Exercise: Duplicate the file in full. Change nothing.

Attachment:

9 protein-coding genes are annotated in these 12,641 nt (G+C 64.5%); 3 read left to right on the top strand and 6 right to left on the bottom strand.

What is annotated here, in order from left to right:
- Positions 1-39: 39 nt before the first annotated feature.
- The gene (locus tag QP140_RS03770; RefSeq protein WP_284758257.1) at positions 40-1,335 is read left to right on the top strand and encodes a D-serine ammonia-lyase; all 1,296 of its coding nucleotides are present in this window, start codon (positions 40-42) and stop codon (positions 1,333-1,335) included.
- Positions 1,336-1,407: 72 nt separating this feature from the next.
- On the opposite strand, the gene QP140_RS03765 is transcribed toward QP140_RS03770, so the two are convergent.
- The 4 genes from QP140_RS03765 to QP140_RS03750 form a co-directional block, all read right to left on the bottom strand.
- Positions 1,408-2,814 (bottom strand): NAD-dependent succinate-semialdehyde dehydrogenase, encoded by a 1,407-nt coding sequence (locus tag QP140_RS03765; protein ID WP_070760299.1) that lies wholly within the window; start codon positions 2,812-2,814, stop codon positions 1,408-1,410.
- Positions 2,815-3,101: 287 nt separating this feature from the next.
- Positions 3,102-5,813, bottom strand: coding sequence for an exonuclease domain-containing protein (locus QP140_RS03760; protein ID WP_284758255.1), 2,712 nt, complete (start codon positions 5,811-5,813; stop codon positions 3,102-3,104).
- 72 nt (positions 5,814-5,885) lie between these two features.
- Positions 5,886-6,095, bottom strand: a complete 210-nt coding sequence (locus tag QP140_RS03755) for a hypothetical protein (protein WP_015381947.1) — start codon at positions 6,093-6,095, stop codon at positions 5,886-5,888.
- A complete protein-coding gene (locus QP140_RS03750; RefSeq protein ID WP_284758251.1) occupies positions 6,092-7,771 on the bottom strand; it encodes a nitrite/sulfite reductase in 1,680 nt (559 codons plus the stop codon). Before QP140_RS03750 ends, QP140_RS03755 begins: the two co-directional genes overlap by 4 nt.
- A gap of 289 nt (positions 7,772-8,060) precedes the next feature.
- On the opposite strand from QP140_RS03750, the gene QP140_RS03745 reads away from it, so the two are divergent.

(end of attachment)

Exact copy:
9 protein-coding genes are annotated in these 12,641 nt (G+C 64.5%); 3 read left to right on the top strand and 6 right to left on the bottom strand.

What is annotated here, in order from left to right:
- Positions 1-39: 39 nt before the first annotated feature.
- The gene (locus tag QP140_RS03770; RefSeq protein WP_284758257.1) at positions 40-1,335 is read left to right on the top strand and encodes a D-serine ammonia-lyase; all 1,296 of its coding nucleotides are present in this window, start codon (positions 40-42) and stop codon (positions 1,333-1,335) included.
- Positions 1,336-1,407: 72 nt separating this feature from the next.
- On the opposite strand, the gene QP140_RS03765 is transcribed toward QP140_RS03770, so the two are convergent.
- The 4 genes from QP140_RS03765 to QP140_RS03750 form a co-directional block, all read right to left on the bottom strand.
- Positions 1,408-2,814 (bottom strand): NAD-dependent succinate-semialdehyde dehydrogenase, encoded by a 1,407-nt coding sequence (locus tag QP140_RS03765; protein ID WP_070760299.1) that lies wholly within the window; start codon positions 2,812-2,814, stop codon positions 1,408-1,410.
- Positions 2,815-3,101: 287 nt separating this feature from the next.
- Positions 3,102-5,813, bottom strand: coding sequence for an exonuclease domain-containing protein (locus QP140_RS03760; protein ID WP_284758255.1), 2,712 nt, complete (start codon positions 5,811-5,813; stop codon positions 3,102-3,104).
- 72 nt (positions 5,814-5,885) lie between these two features.
- Positions 5,886-6,095, bottom strand: a complete 210-nt coding sequence (locus tag QP140_RS03755) for a hypothetical protein (protein WP_015381947.1) — start codon at positions 6,093-6,095, stop codon at positions 5,886-5,888.
- A complete protein-coding gene (locus QP140_RS03750; RefSeq protein ID WP_284758251.1) occupies positions 6,092-7,771 on the bottom strand; it encodes a nitrite/sulfite reductase in 1,680 nt (559 codons plus the stop codon). Before QP140_RS03750 ends, QP140_RS03755 begins: the two co-directional genes overlap by 4 nt.
- A gap of 289 nt (positions 7,772-8,060) precedes the next feature.
- On the opposite strand from QP140_RS03750, the gene QP140_RS03745 reads away from it, so the two are divergent.